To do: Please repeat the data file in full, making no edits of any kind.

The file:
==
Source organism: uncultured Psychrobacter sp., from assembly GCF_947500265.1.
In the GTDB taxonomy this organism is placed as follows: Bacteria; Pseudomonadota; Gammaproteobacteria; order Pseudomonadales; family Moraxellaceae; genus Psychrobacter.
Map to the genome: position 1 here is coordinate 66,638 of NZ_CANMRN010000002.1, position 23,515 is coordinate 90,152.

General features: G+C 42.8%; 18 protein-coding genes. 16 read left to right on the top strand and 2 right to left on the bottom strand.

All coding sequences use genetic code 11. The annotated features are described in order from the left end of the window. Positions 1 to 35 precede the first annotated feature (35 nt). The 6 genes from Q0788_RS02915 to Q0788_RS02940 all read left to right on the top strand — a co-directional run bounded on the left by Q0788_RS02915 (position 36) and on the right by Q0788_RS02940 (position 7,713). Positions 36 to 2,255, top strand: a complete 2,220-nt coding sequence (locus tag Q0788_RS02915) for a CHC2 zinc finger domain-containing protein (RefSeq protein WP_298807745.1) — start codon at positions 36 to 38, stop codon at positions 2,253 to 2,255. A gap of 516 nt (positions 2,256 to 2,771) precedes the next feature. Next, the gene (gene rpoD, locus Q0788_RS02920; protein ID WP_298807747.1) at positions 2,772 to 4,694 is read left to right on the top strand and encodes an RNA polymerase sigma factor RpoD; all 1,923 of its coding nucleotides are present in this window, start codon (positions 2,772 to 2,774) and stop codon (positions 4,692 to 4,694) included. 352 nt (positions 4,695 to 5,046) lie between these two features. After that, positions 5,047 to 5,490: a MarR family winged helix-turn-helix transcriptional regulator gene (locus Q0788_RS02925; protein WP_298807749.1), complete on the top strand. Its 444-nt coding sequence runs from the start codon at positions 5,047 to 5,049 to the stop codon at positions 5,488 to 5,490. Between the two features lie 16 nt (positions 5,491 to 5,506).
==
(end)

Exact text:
Source organism: uncultured Psychrobacter sp., from assembly GCF_947500265.1.
In the GTDB taxonomy this organism is placed as follows: Bacteria; Pseudomonadota; Gammaproteobacteria; order Pseudomonadales; family Moraxellaceae; genus Psychrobacter.
Map to the genome: position 1 here is coordinate 66,638 of NZ_CANMRN010000002.1, position 23,515 is coordinate 90,152.

General features: G+C 42.8%; 18 protein-coding genes. 16 read left to right on the top strand and 2 right to left on the bottom strand.

All coding sequences use genetic code 11. The annotated features are described in order from the left end of the window. Positions 1 to 35 precede the first annotated feature (35 nt). The 6 genes from Q0788_RS02915 to Q0788_RS02940 all read left to right on the top strand — a co-directional run bounded on the left by Q0788_RS02915 (position 36) and on the right by Q0788_RS02940 (position 7,713). Positions 36 to 2,255, top strand: a complete 2,220-nt coding sequence (locus tag Q0788_RS02915) for a CHC2 zinc finger domain-containing protein (RefSeq protein WP_298807745.1) — start codon at positions 36 to 38, stop codon at positions 2,253 to 2,255. A gap of 516 nt (positions 2,256 to 2,771) precedes the next feature. Next, the gene (gene rpoD, locus Q0788_RS02920; protein ID WP_298807747.1) at positions 2,772 to 4,694 is read left to right on the top strand and encodes an RNA polymerase sigma factor RpoD; all 1,923 of its coding nucleotides are present in this window, start codon (positions 2,772 to 2,774) and stop codon (positions 4,692 to 4,694) included. 352 nt (positions 4,695 to 5,046) lie between these two features. After that, positions 5,047 to 5,490: a MarR family winged helix-turn-helix transcriptional regulator gene (locus Q0788_RS02925; protein WP_298807749.1), complete on the top strand. Its 444-nt coding sequence runs from the start codon at positions 5,047 to 5,049 to the stop codon at positions 5,488 to 5,490. Between the two features lie 16 nt (positions 5,491 to 5,506).